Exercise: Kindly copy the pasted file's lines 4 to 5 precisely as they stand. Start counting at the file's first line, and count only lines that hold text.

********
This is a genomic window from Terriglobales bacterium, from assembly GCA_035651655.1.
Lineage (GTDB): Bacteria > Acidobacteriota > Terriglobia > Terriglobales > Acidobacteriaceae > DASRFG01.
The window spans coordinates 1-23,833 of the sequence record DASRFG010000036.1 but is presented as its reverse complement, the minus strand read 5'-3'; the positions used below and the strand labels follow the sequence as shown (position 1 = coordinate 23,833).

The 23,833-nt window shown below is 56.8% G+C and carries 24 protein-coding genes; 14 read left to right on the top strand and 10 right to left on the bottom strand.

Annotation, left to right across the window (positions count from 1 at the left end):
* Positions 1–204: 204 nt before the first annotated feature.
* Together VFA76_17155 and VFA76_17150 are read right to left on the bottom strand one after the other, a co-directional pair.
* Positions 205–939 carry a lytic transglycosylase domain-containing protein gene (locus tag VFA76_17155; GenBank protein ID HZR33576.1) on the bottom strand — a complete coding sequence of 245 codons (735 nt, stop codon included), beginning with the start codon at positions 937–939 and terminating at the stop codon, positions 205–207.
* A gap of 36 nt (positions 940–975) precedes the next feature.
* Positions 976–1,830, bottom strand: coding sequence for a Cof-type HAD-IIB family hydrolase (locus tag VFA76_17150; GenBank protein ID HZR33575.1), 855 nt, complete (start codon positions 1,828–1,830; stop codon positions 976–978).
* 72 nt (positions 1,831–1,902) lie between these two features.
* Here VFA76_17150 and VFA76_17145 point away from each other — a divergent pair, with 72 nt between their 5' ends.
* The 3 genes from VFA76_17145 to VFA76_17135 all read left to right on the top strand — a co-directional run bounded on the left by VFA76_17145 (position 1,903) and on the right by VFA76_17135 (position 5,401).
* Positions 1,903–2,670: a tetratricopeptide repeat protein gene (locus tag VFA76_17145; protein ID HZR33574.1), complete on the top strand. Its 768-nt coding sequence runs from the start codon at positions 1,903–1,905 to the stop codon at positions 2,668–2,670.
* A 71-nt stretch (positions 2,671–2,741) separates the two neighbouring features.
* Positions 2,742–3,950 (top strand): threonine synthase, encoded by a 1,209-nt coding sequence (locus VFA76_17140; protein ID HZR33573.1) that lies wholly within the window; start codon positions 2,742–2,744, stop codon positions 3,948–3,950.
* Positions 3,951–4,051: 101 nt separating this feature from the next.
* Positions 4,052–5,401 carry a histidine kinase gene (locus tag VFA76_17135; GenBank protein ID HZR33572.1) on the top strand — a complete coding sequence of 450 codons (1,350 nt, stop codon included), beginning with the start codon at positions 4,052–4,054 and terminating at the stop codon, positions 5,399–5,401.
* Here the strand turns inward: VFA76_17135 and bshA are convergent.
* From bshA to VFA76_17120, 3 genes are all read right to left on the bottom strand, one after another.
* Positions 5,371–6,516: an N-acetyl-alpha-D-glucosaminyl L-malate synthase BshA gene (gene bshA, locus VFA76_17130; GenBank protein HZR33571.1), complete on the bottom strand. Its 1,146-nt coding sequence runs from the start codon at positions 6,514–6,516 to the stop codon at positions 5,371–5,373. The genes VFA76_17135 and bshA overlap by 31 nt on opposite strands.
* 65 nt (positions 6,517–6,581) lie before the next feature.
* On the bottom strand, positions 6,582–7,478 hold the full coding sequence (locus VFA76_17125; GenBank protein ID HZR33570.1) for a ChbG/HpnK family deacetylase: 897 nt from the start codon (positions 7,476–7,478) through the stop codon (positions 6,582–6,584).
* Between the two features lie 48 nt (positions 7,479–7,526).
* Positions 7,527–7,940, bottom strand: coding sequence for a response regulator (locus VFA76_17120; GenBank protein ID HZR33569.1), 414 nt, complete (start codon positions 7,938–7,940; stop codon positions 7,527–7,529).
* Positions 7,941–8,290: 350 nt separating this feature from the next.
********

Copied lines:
The 23,833-nt window shown below is 56.8% G+C and carries 24 protein-coding genes; 14 read left to right on the top strand and 10 right to left on the bottom strand.

Annotation, left to right across the window (positions count from 1 at the left end):